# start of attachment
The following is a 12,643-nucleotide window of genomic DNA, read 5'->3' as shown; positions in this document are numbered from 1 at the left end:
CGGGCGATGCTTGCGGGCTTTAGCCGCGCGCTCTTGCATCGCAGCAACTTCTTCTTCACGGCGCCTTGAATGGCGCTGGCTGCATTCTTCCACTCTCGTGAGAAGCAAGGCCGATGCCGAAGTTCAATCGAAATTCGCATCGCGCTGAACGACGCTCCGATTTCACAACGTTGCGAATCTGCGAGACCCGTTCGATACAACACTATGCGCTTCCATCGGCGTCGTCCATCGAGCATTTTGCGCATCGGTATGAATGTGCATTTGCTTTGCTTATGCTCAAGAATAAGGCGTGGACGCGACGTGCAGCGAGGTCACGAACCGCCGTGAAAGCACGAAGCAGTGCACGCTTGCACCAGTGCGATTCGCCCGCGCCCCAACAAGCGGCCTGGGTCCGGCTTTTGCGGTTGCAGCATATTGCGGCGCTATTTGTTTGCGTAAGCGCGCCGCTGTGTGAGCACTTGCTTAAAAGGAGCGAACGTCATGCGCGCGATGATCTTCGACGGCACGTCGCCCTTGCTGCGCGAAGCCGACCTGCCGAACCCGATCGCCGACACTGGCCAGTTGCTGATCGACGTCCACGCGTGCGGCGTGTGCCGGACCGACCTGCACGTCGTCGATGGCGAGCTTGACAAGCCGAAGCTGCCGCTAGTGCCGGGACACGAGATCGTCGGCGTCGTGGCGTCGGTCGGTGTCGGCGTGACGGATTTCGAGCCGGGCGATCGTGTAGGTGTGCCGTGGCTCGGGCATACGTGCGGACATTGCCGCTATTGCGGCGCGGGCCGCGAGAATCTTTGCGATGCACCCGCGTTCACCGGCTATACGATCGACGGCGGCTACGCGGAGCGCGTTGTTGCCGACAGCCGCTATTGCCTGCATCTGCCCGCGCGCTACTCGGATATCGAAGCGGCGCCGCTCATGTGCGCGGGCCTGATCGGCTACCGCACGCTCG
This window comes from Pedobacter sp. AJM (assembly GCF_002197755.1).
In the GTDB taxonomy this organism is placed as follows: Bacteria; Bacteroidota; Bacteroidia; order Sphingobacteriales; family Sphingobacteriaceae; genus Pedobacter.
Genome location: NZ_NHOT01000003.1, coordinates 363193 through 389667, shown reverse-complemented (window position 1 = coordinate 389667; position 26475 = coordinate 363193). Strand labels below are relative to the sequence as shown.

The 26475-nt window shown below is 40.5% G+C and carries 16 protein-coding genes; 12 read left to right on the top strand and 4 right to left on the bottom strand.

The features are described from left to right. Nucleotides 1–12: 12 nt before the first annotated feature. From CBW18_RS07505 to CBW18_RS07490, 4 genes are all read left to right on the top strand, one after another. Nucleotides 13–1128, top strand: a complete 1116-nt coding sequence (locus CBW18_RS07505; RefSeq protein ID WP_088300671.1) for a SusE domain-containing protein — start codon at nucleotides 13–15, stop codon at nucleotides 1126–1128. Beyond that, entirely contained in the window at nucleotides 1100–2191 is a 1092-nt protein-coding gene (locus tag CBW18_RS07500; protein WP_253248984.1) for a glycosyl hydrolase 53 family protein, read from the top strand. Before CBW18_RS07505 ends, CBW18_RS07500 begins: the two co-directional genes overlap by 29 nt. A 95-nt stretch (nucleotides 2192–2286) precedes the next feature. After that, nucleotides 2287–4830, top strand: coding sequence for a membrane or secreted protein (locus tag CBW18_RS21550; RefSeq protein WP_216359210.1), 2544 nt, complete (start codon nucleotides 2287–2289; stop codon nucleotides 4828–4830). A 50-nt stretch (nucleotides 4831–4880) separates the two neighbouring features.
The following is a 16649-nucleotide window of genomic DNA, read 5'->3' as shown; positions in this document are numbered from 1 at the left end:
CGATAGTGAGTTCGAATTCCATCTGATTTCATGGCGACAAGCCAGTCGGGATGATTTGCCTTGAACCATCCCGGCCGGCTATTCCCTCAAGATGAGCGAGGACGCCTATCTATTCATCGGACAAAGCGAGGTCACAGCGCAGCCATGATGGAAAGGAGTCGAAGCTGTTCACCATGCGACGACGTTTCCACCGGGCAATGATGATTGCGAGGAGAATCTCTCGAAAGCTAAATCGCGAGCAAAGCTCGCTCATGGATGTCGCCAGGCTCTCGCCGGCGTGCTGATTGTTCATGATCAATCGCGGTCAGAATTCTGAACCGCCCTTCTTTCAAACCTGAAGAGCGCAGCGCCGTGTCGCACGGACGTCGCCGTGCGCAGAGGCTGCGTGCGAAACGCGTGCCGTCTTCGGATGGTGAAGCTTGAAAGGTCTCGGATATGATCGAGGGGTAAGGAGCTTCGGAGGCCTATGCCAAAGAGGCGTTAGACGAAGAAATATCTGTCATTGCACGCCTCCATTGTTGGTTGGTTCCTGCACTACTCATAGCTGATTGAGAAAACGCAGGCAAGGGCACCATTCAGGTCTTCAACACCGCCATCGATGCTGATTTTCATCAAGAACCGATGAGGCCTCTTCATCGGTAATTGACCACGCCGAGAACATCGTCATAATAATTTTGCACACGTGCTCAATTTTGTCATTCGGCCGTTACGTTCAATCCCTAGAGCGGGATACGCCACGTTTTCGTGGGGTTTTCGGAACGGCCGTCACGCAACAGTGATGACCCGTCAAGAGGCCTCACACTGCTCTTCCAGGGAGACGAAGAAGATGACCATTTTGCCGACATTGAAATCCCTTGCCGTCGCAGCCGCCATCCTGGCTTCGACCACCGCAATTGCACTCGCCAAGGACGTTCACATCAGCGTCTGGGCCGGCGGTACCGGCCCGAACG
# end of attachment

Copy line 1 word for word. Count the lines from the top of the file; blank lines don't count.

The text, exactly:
The following is a 12,643-nucleotide window of genomic DNA, read 5'->3' as shown; positions in this document are numbered from 1 at the left end: